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Man From Nebraska





                                        by Deirdre Donovan


Tracy Letts’ Man From Nebraska is the opposite of a feel-good theater experience.  But any theatergoer who misses the current mounting of Letts’ 2003 play at Second Stage Theatre, deftly directed by David Cromer, will be the poorer.


This play is in the vein of many other Letts’ works (think August Osage County) that presents a person undergoing a spiritual and moral crisis and pondering life’s big questions.  Dually set in the outskirts of Lincoln, Nebraska, and in London, England, it echoes early on the religious sentiments found in the lines from Robert Browning’s poem that note:” God’s in His heaven—All's right with the world!”  In fact, we first meet middle-aged Ken Carpenter and his wife Nancy driving to church, exchanging small talk that smacks of the Midwest. 


Annette O’Toole, Reed Birney                          photos by Joan Marcus


This scene immediately seques into the couple worshipping with the congregation at their Baptist church, singing a traditional hymn together and then listening to the Reverend Todd preach a sermon about Christian Growth.  Things get more complicated, however, when the Carpenters later visit Ken’s 81year-old mom Carrie, who’s suffering from dementia, and lives in a nursing home. Although the veneer of piety and stoicism is still projected by the couple there, once the Carpenters return home and retire to bed, the picture drastically changes.  Ken will suffer insomnia that night and have an emotional breakdown at the bathroom sink, weepily confessing to his wife that he “doesn’t believe in God.”  Distressed and bewildered by his confession, Nancy desperately reaches out to Reverend Todd, who soon makes a house call. During a heart-to-heart with Ken, the Reverend recommends that he get away to a place that might help him regain his emotional stability and faith. Ken decides on London, where he has a series of adventures that are the reverse of his life in Nebraska.  There’s his sexual dalliance with a divorcee who’s into sado-masochism, chats with the feisty bartender at the Sheraton Hotel where he’s staying, and a foray into the Bohemian art world when he meets the bartender’s flat-mate who’s a sculptor—and a kind of savior-on-the-spot for Ken when he introduces Ken to the miraculous and healing powers of art.  To tell any more here would be spoiling it for future visitors to the show.  But don’t expect that traditional happily-ever-after ending.


If the script is sterling, what makes it soar is the acting.  Reed Birney doesn’t disappoint in his depiction of the spiritually-bereft character Ken.  Birney, who walked away with a Tony statuette last season for his portrayal of Erik Blake in The Humans, proves that he is no flash in the pan.  He really peels the onion of his character Ken right down to his Midwestern quirkiness.  In the supporting roles, Annette O’Toole is convincing as his loyal wife Nancy, a modern-day Penelope who must hold her own moral ground even as she ponders Ken’s.  Heidi Armbruster, as the divorcee Pat Monday who’s into sado-masochistic sex, is rightly wacky as the femme fatale.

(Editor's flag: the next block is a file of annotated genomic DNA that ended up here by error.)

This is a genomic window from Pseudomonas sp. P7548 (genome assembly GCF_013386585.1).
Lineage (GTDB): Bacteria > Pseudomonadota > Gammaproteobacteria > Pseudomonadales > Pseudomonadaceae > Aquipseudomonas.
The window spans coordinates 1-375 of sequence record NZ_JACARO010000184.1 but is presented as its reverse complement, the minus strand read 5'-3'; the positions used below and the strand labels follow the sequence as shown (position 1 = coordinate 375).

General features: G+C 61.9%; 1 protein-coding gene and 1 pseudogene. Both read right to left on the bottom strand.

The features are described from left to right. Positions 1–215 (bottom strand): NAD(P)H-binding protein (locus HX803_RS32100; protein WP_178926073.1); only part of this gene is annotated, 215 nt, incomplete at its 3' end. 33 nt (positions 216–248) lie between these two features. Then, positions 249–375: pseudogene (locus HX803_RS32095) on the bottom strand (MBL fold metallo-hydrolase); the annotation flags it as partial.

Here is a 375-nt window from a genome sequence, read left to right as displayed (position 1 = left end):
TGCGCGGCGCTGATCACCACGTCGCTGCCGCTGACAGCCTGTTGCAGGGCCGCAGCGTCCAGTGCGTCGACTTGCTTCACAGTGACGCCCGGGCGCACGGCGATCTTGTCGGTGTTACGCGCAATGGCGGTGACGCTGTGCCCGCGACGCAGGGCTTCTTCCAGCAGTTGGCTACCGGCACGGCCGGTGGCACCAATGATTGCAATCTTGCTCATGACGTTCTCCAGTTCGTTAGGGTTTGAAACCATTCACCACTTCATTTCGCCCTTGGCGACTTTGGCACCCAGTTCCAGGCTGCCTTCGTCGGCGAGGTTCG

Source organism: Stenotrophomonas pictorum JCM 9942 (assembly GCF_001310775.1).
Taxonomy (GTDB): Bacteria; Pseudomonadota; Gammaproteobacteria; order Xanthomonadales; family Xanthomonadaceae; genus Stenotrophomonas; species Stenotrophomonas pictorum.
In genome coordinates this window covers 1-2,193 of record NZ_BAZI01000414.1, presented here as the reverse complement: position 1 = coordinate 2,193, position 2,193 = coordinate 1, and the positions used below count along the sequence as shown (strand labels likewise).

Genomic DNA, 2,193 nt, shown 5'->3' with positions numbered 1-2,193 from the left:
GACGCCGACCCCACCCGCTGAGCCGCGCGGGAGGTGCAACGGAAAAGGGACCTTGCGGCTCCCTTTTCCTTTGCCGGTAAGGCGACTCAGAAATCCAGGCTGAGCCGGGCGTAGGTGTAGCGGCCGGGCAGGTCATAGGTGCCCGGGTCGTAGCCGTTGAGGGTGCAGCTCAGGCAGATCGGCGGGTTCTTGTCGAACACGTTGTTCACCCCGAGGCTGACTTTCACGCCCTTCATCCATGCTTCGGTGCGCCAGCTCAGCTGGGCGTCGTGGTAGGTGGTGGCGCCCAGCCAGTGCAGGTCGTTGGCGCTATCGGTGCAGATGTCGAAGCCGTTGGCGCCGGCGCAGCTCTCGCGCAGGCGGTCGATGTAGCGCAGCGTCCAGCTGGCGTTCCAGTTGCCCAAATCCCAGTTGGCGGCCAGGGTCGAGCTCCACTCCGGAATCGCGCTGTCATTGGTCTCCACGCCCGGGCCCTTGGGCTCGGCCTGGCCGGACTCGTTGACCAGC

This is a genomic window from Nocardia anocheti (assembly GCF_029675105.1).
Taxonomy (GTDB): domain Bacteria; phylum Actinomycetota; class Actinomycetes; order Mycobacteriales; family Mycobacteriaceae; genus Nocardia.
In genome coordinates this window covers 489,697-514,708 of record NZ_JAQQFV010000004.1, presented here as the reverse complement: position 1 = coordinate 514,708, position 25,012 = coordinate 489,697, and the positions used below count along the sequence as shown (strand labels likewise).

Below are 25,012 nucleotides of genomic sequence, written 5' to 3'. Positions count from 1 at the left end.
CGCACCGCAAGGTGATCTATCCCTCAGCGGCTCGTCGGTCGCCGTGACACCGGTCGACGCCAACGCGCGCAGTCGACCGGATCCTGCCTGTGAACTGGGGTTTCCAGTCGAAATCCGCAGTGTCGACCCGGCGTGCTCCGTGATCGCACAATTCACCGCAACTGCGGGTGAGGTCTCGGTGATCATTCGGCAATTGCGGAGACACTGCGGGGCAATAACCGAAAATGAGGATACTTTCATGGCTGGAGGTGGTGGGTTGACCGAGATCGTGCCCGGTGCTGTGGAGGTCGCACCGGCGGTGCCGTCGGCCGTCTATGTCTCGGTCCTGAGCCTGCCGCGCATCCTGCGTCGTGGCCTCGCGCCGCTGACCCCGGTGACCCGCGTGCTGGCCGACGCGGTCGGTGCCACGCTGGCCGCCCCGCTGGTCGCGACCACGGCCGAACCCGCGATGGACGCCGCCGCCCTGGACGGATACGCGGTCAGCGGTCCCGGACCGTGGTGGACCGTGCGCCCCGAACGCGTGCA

Nana Mensah, Max Gordon Moore, Reed Birney

Nana Mensah, as the poetry-loving bartender, projects both toughness and tenderness as the action unfolds.  And William Ragsdale, as the sincere Reverend Todd, manages to keep the idea of faith before us without turning it into a cliché.  No weak links in the rest of the cast either.


What makes this play exceptional is its refusal to supply any facile answers to the protagonist’s dilemma.  In fact, Letts allows each character to speak his mind, be challenged by the existing social mores and attitudes, and make serious personal choices that impact upon themselves and others.  Moreover, Letts presents Ken’s Dark Night of the Soul in a deeply human context and, with his theatrical alchemy, turns it into a deeply satisfying story that we can identify with. No, you won’t get the happily-ever-after ending.  But you may well leave the performance with a different perspective on life, death, and, most importantly, love


On top of this the creative team are able.  Takeshi Kata’s no-frills set is spot-on for the Midwest look both indoors and out. But Kata really scores when it comes to the stage’s dominant prop, a nearly nude female sculpture that’s dramatically undraped at the play’s midpoint. Then there’s Keith Parham’s protean lighting, which ranges from loud flashes of strobe-light to much subtler effects.  Daniel Kluger’s original music and sound design is an eclectic sampling of traditional hymns, rock music, and a splash of muzak.  When it comes to fabrics, Sarah Laux’s costumes suit the clothing to the character, and vice versa.


A 2004 Pulitzer Prize finalist, Man From Nebraska doesn’t deliver any belly laughs.  However, Letts miraculously plucks planetary unitary from one man's spiritual discord.

This play is a good tonic for the soul—and a perfect way to reacquaint yourself with Letts’ oeuvre.


Through March 26th.

At Second Stage Theatre (at the Tony Kiser Theatre), 305 West 43rd. Street, Manhattan.

For tickets, phone 212-246-4422 or visit

Running Time:  2 hours; 5 minutes, with one intermission.